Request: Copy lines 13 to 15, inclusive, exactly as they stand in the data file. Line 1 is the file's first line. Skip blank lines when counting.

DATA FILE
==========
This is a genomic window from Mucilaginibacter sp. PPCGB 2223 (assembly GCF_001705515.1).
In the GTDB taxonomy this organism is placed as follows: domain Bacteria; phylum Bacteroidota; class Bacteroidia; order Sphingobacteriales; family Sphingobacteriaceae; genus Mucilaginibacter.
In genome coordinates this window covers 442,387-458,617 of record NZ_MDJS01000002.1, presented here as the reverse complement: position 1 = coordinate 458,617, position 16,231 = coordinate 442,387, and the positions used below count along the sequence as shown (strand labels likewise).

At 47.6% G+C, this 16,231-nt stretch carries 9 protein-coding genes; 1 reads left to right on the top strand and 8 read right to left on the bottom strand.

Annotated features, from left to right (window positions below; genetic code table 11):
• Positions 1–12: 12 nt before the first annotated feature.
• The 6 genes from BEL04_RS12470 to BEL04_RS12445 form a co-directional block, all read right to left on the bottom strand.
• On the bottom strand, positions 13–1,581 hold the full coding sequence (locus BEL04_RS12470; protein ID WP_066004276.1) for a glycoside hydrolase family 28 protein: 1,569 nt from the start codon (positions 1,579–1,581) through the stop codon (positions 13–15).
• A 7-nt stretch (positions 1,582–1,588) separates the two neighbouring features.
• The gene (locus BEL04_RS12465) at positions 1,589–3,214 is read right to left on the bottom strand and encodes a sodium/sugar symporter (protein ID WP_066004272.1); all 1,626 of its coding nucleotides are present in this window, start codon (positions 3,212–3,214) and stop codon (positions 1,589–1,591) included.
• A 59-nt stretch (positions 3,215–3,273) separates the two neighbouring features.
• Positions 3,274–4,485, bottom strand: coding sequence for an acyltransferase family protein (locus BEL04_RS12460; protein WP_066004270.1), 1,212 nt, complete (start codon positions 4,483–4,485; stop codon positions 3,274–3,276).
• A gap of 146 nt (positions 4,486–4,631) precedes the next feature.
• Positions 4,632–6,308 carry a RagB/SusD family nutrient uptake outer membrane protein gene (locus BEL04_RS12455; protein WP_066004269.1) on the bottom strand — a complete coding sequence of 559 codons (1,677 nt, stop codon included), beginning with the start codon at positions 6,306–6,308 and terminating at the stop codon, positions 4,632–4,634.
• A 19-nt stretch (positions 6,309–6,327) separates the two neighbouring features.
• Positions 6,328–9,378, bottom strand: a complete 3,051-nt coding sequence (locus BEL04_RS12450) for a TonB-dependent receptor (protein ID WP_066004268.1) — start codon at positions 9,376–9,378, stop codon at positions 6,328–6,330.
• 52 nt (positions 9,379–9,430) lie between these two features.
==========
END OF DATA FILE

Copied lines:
• A gap of 146 nt (positions 4,486–4,631) precedes the next feature.
• Positions 4,632–6,308 carry a RagB/SusD family nutrient uptake outer membrane protein gene (locus BEL04_RS12455; protein WP_066004269.1) on the bottom strand — a complete coding sequence of 559 codons (1,677 nt, stop codon included), beginning with the start codon at positions 6,306–6,308 and terminating at the stop codon, positions 4,632–4,634.
• A 19-nt stretch (positions 6,309–6,327) separates the two neighbouring features.